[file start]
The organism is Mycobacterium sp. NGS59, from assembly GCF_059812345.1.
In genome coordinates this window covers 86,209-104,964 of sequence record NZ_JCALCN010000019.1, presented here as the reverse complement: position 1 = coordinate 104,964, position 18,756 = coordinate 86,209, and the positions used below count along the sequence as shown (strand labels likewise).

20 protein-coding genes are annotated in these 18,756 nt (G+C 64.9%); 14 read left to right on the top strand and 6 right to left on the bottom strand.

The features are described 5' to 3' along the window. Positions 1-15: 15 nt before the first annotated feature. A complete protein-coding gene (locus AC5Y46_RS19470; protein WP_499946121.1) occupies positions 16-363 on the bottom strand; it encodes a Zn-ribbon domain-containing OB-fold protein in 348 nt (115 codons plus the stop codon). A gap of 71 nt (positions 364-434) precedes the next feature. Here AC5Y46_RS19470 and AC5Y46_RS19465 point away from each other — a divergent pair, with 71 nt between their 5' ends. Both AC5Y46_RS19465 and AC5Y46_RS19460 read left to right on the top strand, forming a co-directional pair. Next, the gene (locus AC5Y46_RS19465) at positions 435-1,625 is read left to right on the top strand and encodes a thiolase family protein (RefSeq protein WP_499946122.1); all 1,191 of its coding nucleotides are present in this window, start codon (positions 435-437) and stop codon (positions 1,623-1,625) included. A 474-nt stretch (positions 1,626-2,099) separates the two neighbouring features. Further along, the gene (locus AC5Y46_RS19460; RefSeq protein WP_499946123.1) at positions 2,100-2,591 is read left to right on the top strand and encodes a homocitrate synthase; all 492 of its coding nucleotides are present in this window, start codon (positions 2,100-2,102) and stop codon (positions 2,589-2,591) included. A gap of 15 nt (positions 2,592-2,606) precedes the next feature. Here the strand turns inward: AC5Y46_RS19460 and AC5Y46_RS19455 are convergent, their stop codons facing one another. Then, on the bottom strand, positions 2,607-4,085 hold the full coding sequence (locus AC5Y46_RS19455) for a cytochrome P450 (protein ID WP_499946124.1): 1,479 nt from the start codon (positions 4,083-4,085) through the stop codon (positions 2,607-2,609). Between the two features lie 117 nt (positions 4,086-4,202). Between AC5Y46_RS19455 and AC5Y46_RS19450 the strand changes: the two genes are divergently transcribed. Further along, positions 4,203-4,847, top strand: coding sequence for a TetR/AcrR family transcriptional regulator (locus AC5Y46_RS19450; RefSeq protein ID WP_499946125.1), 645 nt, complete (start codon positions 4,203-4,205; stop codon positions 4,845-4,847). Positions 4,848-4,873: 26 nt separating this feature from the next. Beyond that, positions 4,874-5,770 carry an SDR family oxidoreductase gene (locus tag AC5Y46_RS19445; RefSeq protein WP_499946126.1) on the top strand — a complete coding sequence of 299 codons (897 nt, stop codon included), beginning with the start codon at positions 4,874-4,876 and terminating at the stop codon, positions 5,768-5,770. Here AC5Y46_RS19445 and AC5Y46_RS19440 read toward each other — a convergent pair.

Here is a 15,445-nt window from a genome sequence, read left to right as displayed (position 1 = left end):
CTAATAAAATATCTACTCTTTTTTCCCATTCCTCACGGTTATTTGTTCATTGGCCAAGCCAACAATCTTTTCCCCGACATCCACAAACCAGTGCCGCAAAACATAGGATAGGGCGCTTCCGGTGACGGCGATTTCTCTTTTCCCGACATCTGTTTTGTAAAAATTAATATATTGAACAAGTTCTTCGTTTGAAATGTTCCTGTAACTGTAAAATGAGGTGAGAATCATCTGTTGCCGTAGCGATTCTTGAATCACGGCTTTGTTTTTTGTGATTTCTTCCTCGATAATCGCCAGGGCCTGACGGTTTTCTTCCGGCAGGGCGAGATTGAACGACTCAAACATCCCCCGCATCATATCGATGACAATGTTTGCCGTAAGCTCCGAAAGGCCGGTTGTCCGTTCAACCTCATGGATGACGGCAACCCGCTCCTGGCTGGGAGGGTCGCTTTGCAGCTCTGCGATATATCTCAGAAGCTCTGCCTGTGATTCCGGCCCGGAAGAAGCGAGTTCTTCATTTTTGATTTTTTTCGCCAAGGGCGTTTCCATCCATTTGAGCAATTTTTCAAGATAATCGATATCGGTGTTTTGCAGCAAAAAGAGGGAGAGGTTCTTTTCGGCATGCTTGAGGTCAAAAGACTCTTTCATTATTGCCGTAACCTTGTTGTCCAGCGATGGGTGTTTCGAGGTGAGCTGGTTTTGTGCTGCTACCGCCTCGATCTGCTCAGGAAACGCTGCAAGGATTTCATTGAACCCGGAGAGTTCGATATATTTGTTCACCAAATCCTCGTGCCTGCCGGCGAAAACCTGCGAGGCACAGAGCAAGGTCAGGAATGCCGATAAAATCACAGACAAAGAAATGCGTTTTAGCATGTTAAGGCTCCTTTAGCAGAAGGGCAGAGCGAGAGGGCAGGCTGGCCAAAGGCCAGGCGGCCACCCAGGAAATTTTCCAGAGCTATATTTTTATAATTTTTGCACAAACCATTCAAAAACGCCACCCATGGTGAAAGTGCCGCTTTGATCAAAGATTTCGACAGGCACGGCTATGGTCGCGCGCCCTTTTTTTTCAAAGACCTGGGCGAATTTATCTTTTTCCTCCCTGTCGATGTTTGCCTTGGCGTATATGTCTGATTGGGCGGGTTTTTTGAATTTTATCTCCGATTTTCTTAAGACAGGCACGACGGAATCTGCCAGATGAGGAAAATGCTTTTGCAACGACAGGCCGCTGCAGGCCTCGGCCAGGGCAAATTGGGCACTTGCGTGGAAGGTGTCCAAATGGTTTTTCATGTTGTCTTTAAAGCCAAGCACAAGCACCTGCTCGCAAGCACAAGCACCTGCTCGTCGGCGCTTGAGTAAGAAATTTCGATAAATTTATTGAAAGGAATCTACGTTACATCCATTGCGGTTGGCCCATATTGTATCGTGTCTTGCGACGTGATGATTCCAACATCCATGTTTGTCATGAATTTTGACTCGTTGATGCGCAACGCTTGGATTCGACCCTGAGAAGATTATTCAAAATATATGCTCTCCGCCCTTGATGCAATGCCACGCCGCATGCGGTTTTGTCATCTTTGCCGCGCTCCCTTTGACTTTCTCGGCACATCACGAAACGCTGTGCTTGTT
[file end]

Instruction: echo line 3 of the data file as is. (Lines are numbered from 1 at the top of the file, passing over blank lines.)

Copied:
20 protein-coding genes are annotated in these 18,756 nt (G+C 64.9%); 14 read left to right on the top strand and 6 right to left on the bottom strand.